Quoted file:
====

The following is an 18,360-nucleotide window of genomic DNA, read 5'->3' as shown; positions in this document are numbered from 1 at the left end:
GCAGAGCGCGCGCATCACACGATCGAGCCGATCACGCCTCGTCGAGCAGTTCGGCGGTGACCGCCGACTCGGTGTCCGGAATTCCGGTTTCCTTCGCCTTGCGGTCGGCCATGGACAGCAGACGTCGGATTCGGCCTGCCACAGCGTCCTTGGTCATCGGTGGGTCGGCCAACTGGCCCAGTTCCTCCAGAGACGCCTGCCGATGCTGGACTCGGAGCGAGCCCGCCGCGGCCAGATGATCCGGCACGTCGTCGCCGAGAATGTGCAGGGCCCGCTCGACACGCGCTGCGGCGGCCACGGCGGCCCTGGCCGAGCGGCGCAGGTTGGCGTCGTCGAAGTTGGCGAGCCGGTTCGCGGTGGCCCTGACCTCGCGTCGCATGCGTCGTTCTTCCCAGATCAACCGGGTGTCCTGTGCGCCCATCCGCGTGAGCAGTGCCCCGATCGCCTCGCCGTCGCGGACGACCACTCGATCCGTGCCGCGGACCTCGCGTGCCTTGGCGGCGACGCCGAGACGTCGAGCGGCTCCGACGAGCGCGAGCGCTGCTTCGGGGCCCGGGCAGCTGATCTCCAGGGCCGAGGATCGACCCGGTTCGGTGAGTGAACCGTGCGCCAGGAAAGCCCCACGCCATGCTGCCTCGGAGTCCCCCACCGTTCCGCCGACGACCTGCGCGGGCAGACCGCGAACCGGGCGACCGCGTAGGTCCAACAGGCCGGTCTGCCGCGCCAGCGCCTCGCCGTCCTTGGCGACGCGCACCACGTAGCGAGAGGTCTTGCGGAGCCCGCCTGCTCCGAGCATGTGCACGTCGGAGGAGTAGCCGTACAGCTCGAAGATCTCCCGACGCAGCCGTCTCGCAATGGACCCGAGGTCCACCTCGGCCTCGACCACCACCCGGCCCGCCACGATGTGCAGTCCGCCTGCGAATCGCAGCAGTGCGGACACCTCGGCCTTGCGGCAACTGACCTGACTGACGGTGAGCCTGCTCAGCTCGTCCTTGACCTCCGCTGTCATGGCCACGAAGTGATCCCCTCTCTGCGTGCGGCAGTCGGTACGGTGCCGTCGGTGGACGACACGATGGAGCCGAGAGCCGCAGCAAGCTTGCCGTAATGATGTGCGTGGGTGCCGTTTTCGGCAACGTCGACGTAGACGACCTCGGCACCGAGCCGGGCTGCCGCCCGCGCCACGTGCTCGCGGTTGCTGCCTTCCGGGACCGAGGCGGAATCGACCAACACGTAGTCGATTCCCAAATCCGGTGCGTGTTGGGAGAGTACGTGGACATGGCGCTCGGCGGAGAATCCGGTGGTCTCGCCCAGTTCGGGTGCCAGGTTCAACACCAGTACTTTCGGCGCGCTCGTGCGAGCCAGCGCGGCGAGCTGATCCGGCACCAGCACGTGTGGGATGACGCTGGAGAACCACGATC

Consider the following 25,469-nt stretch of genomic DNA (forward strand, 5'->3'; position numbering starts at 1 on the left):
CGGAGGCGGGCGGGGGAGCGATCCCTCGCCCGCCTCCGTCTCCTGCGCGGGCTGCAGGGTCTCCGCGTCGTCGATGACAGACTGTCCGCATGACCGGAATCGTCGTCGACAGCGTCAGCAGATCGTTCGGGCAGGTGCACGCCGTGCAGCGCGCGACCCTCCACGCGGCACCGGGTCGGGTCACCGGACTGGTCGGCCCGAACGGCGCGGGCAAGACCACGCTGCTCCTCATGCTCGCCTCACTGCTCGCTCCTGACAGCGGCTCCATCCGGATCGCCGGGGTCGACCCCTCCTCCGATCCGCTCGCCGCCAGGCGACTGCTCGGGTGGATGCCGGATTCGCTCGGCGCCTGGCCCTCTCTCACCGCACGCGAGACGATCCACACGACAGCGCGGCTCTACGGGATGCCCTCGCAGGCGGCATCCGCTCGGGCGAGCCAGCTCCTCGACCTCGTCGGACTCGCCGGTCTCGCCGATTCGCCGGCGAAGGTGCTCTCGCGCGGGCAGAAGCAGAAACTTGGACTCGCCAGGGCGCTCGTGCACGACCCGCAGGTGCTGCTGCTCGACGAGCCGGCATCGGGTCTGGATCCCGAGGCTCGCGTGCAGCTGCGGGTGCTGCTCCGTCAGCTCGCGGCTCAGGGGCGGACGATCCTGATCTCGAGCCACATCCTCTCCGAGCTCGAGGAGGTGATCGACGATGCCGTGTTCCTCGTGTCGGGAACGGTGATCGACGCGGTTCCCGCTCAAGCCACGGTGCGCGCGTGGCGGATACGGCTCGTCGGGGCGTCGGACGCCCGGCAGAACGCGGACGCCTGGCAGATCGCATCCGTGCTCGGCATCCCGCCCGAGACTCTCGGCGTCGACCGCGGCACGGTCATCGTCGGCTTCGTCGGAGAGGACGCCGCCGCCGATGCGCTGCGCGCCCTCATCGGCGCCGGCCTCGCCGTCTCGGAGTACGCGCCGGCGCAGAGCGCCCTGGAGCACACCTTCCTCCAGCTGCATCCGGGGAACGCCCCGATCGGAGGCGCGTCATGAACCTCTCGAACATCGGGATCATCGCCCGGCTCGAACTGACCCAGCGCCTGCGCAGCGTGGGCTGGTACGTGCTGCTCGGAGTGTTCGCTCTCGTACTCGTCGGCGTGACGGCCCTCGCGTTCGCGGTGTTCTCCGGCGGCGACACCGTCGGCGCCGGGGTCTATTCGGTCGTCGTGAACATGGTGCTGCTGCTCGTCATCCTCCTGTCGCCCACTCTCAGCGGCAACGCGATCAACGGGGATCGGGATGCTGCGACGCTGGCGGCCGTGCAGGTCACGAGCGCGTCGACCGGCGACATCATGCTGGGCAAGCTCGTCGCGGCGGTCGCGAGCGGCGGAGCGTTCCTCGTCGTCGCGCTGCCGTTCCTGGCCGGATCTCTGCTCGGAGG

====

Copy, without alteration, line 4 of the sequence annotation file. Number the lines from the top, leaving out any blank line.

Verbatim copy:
CGGAGGCGGGCGGGGGAGCGATCCCTCGCCCGCCTCCGTCTCCTGCGCGGGCTGCAGGGTCTCCGCGTCGTCGATGACAGACTGTCCGCATGACCGGAATCGTCGTCGACAGCGTCAGCAGATCGTTCGGGCAGGTGCACGCCGTGCAGCGCGCGACCCTCCACGCGGCACCGGGTCGGGTCACCGGACTGGTCGGCCCGAACGGCGCGGGCAAGACCACGCTGCTCCTCATGCTCGCCTCACTGCTCGCTCCTGACAGCGGCTCCATCCGGATCGCCGGGGTCGACCCCTCCTCCGATCCGCTCGCCGCCAGGCGACTGCTCGGGTGGATGCCGGATTCGCTCGGCGCCTGGCCCTCTCTCACCGCACGCGAGACGATCCACACGACAGCGCGGCTCTACGGGATGCCCTCGCAGGCGGCATCCGCTCGGGCGAGCCAGCTCCTCGACCTCGTCGGACTCGCCGGTCTCGCCGATTCGCCGGCGAAGGTGCTCTCGCGCGGGCAGAAGCAGAAACTTGGACTCGCCAGGGCGCTCGTGCACGACCCGCAGGTGCTGCTGCTCGACGAGCCGGCATCGGGTCTGGATCCCGAGGCTCGCGTGCAGCTGCGGGTGCTGCTCCGTCAGCTCGCGGCTCAGGGGCGGACGATCCTGATCTCGAGCCACATCCTCTCCGAGCTCGAGGAGGTGATCGACGATGCCGTGTTCCTCGTGTCGGGAACGGTGATCGACGCGGTTCCCGCTCAAGCCACGGTGCGCGCGTGGCGGATACGGCTCGTCGGGGCGTCGGACGCCCGGCAGAACGCGGACGCCTGGCAGATCGCATCCGTGCTCGGCATCCCGCCCGAGACTCTCGGCGTCGACCGCGGCACGGTCATCGTCGGCTTCGTCGGAGAGGACGCCGCCGCCGATGCGCTGCGCGCCCTCATCGGCGCCGGCCTCGCCGTCTCGGAGTACGCGCCGGCGCAGAGCGCCCTGGAGCACACCTTCCTCCAGCTGCATCCGGGGAACGCCCCGATCGGAGGCGCGTCATGAACCTCTCGAACATCGGGATCATCGCCCGGCTCGAACTGACCCAGCGCCTGCGCAGCGTGGGCTGGTACGTGCTGCTCGGAGTGTTCGCTCTCGTACTCGTCGGCGTGACGGCCCTCGCGTTCGCGGTGTTCTCCGGCGGCGACACCGTCGGCGCCGGGGTCTATTCGGTCGTCGTGAACATGGTGCTGCTGCTCGTCATCCTCCTGTCGCCCACTCTCAGCGGCAACGCGATCAACGGGGATCGGGATGCTGCGACGCTGGCGGCCGTGCAGGTCACGAGCGCGTCGACCGGCGACATCATGCTGGGCAAGCTCGTCGCGGCGGTCGCGAGCGGCGGAGCGTTCCTCGTCGTCGCGCTGCCGTTCCTGGCCGGATCTCTGCTCGGAGG